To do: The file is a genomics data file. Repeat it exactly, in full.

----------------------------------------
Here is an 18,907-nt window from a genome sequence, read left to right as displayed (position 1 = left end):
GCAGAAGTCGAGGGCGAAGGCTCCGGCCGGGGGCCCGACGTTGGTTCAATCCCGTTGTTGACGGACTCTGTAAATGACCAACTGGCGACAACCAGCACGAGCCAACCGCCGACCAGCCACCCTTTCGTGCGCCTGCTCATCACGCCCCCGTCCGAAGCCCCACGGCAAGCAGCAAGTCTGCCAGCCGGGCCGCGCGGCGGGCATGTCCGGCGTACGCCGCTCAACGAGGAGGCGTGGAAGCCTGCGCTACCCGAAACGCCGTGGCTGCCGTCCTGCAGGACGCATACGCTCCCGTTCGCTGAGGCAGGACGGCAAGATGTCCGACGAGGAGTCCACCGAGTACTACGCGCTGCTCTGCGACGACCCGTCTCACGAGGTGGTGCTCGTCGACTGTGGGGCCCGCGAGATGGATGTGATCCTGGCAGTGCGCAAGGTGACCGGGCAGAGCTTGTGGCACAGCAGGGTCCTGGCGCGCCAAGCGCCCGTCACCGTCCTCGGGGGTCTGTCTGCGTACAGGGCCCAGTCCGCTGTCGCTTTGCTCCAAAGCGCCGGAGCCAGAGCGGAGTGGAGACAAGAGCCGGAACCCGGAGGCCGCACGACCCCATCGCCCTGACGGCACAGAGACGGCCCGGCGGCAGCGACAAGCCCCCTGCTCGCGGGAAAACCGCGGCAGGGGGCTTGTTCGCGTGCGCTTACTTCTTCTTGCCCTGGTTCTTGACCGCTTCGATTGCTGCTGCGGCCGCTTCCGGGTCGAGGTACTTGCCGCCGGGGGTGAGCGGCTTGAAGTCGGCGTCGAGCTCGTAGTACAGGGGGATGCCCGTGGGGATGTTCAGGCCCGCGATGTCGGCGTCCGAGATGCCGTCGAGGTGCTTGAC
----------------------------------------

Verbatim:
Here is an 18,907-nt window from a genome sequence, read left to right as displayed (position 1 = left end):
GCAGAAGTCGAGGGCGAAGGCTCCGGCCGGGGGCCCGACGTTGGTTCAATCCCGTTGTTGACGGACTCTGTAAATGACCAACTGGCGACAACCAGCACGAGCCAACCGCCGACCAGCCACCCTTTCGTGCGCCTGCTCATCACGCCCCCGTCCGAAGCCCCACGGCAAGCAGCAAGTCTGCCAGCCGGGCCGCGCGGCGGGCATGTCCGGCGTACGCCGCTCAACGAGGAGGCGTGGAAGCCTGCGCTACCCGAAACGCCGTGGCTGCCGTCCTGCAGGACGCATACGCTCCCGTTCGCTGAGGCAGGACGGCAAGATGTCCGACGAGGAGTCCACCGAGTACTACGCGCTGCTCTGCGACGACCCGTCTCACGAGGTGGTGCTCGTCGACTGTGGGGCCCGCGAGATGGATGTGATCCTGGCAGTGCGCAAGGTGACCGGGCAGAGCTTGTGGCACAGCAGGGTCCTGGCGCGCCAAGCGCCCGTCACCGTCCTCGGGGGTCTGTCTGCGTACAGGGCCCAGTCCGCTGTCGCTTTGCTCCAAAGCGCCGGAGCCAGAGCGGAGTGGAGACAAGAGCCGGAACCCGGAGGCCGCACGACCCCATCGCCCTGACGGCACAGAGACGGCCCGGCGGCAGCGACAAGCCCCCTGCTCGCGGGAAAACCGCGGCAGGGGGCTTGTTCGCGTGCGCTTACTTCTTCTTGCCCTGGTTCTTGACCGCTTCGATTGCTGCTGCGGCCGCTTCCGGGTCGAGGTACTTGCCGCCGGGGGTGAGCGGCTTGAAGTCGGCGTCGAGCTCGTAGTACAGGGGGATGCCCGTGGGGATGTTCAGGCCCGCGATGTCGGCGTCCGAGATGCCGTCGAGGTGCTTGAC